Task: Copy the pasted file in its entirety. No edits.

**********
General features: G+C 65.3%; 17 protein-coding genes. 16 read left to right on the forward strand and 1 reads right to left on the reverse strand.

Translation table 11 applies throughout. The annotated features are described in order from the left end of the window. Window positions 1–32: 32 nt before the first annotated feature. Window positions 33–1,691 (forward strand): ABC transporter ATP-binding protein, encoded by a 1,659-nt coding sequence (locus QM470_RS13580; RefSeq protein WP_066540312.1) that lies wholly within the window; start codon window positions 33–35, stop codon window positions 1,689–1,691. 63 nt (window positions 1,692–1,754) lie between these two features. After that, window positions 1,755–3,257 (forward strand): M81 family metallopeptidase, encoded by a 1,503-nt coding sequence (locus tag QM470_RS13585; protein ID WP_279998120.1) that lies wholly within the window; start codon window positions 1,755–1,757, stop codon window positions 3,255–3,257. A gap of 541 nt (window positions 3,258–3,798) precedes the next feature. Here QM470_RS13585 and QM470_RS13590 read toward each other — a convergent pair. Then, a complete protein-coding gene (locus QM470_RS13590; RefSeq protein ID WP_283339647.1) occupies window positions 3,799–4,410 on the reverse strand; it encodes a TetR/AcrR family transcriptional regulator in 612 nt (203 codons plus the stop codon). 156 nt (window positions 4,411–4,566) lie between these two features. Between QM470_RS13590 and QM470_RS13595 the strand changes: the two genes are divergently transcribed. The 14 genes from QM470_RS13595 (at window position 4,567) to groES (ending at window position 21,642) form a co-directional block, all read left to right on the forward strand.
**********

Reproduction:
General features: G+C 65.3%; 17 protein-coding genes. 16 read left to right on the forward strand and 1 reads right to left on the reverse strand.

Translation table 11 applies throughout. The annotated features are described in order from the left end of the window. Window positions 1–32: 32 nt before the first annotated feature. Window positions 33–1,691 (forward strand): ABC transporter ATP-binding protein, encoded by a 1,659-nt coding sequence (locus QM470_RS13580; RefSeq protein WP_066540312.1) that lies wholly within the window; start codon window positions 33–35, stop codon window positions 1,689–1,691. 63 nt (window positions 1,692–1,754) lie between these two features. After that, window positions 1,755–3,257 (forward strand): M81 family metallopeptidase, encoded by a 1,503-nt coding sequence (locus tag QM470_RS13585; protein ID WP_279998120.1) that lies wholly within the window; start codon window positions 1,755–1,757, stop codon window positions 3,255–3,257. A gap of 541 nt (window positions 3,258–3,798) precedes the next feature. Here QM470_RS13585 and QM470_RS13590 read toward each other — a convergent pair. Then, a complete protein-coding gene (locus QM470_RS13590; RefSeq protein ID WP_283339647.1) occupies window positions 3,799–4,410 on the reverse strand; it encodes a TetR/AcrR family transcriptional regulator in 612 nt (203 codons plus the stop codon). 156 nt (window positions 4,411–4,566) lie between these two features. Between QM470_RS13590 and QM470_RS13595 the strand changes: the two genes are divergently transcribed. The 14 genes from QM470_RS13595 (at window position 4,567) to groES (ending at window position 21,642) form a co-directional block, all read left to right on the forward strand.